Whose picket line is it anyway?
As teachers’ unions gather for their yearly conferences, it’s time to ask who they really stand for
Lámha suas: Delegates vote in 2011 at the Teachers Union of Ireland congress in the Brandon Conference Centre, Tralee Co, Kerry. Photograph: Domnick Walsh/Eye Focus
As ordinary teachers get set for summer term this week, a fight in their name is going on at teacher conferences in Kilkenny and Wexford. At the Easter gatherings, teachers will find themselves either defending their union or, like St Peter, thrice denying their masters.
How representative are these affairs, where a small minority of the teaching corps gathers to pick bones with the Minister for Education and to pitch issues at the media? Looking at the executive top table, they are not that representative at all. When we think of teachers we tend to think of women under 35, not a demographic often spotted on the dais.
In the past, congress often focused on issues related to older teachers; pensions were always a hot topic. Many attendees were retired teachers whose priorities bore no immediate relevance to the majority in the classroom.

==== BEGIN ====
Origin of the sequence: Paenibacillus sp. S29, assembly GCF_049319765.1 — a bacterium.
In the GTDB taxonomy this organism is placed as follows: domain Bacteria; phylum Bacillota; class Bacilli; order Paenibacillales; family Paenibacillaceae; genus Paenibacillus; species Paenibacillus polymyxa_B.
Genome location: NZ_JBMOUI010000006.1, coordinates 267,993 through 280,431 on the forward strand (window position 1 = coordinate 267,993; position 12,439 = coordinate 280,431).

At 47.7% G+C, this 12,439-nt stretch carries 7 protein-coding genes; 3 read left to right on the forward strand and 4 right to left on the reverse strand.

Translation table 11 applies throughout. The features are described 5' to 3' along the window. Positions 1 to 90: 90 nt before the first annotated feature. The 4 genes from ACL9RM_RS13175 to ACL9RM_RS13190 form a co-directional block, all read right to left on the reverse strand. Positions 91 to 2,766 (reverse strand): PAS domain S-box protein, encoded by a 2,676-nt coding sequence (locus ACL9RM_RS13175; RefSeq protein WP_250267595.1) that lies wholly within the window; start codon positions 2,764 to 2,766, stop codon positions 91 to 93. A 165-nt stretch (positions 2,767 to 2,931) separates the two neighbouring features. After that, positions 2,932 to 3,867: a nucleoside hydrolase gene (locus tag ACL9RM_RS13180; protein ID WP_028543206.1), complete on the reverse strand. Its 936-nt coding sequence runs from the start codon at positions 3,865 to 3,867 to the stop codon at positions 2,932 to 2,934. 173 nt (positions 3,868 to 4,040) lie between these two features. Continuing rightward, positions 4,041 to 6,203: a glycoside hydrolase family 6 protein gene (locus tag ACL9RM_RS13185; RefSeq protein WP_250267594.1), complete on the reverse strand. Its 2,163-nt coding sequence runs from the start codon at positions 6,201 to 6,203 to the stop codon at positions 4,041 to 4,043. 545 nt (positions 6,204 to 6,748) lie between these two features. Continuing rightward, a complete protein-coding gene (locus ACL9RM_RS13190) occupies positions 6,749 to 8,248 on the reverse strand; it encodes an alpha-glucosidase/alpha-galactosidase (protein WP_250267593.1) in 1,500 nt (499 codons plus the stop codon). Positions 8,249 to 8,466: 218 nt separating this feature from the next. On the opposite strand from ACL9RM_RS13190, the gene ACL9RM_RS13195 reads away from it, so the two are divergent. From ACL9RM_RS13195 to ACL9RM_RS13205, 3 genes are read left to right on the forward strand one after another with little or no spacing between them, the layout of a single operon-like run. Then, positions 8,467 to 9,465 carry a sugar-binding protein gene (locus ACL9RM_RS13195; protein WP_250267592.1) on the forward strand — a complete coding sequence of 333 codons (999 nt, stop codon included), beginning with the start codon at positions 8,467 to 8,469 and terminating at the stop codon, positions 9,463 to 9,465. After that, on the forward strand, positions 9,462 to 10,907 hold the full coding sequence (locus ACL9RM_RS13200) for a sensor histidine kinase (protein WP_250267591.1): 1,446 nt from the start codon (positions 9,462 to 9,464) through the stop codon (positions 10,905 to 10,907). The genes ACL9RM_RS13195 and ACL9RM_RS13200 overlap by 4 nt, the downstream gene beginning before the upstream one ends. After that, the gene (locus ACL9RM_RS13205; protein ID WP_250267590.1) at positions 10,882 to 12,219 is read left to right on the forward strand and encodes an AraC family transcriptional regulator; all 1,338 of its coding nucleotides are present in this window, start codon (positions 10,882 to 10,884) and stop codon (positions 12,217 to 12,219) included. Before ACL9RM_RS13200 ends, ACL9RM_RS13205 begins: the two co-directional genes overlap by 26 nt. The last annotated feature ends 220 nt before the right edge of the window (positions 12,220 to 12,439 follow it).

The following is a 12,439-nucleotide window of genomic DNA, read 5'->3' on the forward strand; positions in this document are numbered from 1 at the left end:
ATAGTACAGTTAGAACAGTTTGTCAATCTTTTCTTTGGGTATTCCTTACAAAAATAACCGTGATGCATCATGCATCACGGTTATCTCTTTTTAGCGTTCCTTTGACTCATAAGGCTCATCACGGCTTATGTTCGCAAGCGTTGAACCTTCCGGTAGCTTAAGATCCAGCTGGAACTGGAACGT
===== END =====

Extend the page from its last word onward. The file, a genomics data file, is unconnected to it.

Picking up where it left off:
It’s one of the challenges facing teacher union leadership: the very different needs of their members at different stages.
Newly-qualified teachers care about getting a job. Newly employed teachers tend to focus on educational issues such as in-service training. Mid-career teachers often have families and so pay and conditions loom large. Older teachers are starting to focus on retirement. It’s hard for a union to cover all bases and still communicate a message simple enough to digest.
Conference itself always presents a wide array of issues, everything from student mental health to pay cuts. Invariably, it is the conflict that makes the headlines: the moment when a livid delegate pounds the lectern, condemns the Minister and bays for industrial action. As a result, the teacher conferences have a reputation for being moanfests. There’s more to conference than giving out, but scraps make good copy.
Who votes for action?
Another PR challenge for the unions is the relatively low turn-out in ballots on industrial action. The primary teachers’ union, the INTO, reported a 65 per cent turnout in both the Haddington Road and Croke Park ballots on pay and conditions. It’s no worse than your average general election turnout, but when it’s liable to lead to the picket line, you’d imagine all members would be exercised one way or the other.
ASTI, one of the two post-primary teacher unions, had a 64 per cent turn out for the Haddington Road proposals, but in the most recent ballot on industrial action against the Junior Cycle framework, only 45 per cent of members returned a vote.